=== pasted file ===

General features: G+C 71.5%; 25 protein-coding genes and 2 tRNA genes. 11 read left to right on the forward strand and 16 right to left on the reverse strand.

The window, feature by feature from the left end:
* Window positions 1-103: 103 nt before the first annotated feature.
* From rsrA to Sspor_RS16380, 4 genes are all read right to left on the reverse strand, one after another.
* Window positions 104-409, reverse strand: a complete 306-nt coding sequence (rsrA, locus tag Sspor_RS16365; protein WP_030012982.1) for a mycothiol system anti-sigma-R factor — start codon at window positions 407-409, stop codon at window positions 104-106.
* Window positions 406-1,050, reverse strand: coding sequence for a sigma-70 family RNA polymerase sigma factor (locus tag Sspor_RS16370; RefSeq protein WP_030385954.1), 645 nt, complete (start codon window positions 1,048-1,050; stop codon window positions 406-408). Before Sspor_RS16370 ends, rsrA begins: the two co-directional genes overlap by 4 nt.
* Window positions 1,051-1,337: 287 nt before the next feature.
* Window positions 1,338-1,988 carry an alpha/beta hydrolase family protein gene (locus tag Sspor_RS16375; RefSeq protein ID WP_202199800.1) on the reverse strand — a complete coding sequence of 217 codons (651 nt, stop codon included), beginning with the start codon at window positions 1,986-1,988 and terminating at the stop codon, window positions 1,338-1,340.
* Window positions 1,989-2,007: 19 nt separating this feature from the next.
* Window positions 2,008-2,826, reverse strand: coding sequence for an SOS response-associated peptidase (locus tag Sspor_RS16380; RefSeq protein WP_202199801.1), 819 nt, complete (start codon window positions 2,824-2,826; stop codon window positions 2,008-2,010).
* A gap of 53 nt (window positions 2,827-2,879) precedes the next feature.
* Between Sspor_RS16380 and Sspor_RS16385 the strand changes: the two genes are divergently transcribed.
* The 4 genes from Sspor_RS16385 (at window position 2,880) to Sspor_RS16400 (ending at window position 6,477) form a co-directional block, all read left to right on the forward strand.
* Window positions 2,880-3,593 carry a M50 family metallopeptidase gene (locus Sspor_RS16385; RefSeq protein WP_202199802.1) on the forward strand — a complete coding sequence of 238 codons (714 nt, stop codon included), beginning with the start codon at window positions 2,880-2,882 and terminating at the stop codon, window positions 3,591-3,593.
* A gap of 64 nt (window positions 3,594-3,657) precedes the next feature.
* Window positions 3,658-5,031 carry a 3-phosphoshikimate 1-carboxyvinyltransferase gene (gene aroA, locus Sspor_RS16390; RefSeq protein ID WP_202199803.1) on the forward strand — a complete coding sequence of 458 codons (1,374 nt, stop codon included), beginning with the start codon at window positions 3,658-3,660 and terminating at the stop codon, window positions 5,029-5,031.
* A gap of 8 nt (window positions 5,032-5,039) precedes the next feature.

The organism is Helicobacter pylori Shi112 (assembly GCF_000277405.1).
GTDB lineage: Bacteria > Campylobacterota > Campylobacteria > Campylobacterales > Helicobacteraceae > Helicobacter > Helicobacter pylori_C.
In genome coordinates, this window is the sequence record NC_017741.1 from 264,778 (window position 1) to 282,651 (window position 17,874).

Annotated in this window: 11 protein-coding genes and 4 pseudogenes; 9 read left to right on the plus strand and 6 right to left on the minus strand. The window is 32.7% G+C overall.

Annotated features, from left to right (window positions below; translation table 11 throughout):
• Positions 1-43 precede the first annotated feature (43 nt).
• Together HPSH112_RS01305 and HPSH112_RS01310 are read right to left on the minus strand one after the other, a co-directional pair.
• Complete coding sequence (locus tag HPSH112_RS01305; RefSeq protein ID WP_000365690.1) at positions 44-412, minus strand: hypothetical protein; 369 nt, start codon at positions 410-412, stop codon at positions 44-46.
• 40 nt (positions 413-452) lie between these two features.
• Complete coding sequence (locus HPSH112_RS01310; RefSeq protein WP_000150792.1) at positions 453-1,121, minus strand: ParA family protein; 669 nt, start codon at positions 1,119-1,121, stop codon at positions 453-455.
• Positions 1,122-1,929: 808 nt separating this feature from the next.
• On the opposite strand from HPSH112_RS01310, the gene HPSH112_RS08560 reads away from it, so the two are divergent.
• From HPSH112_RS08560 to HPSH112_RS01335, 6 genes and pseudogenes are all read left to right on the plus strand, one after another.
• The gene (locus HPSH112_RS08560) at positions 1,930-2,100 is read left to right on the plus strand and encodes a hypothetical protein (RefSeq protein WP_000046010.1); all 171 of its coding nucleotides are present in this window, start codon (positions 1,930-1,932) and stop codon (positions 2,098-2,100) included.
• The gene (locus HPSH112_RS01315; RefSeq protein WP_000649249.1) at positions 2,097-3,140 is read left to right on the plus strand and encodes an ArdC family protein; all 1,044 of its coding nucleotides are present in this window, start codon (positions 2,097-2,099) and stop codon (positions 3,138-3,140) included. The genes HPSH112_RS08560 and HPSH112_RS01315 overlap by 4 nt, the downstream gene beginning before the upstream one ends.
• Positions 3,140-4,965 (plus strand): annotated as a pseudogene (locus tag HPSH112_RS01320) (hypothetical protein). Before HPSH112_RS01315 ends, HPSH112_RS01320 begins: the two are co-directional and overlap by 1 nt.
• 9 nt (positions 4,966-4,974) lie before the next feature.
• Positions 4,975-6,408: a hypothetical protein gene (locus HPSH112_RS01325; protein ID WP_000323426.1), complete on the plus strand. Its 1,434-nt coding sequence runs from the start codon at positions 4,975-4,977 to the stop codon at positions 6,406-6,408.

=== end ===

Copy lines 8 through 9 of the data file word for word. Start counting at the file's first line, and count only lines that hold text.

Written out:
* Window positions 1,338-1,988 carry an alpha/beta hydrolase family protein gene (locus tag Sspor_RS16375; RefSeq protein ID WP_202199800.1) on the reverse strand — a complete coding sequence of 217 codons (651 nt, stop codon included), beginning with the start codon at window positions 1,986-1,988 and terminating at the stop codon, window positions 1,338-1,340.
* Window positions 1,989-2,007: 19 nt separating this feature from the next.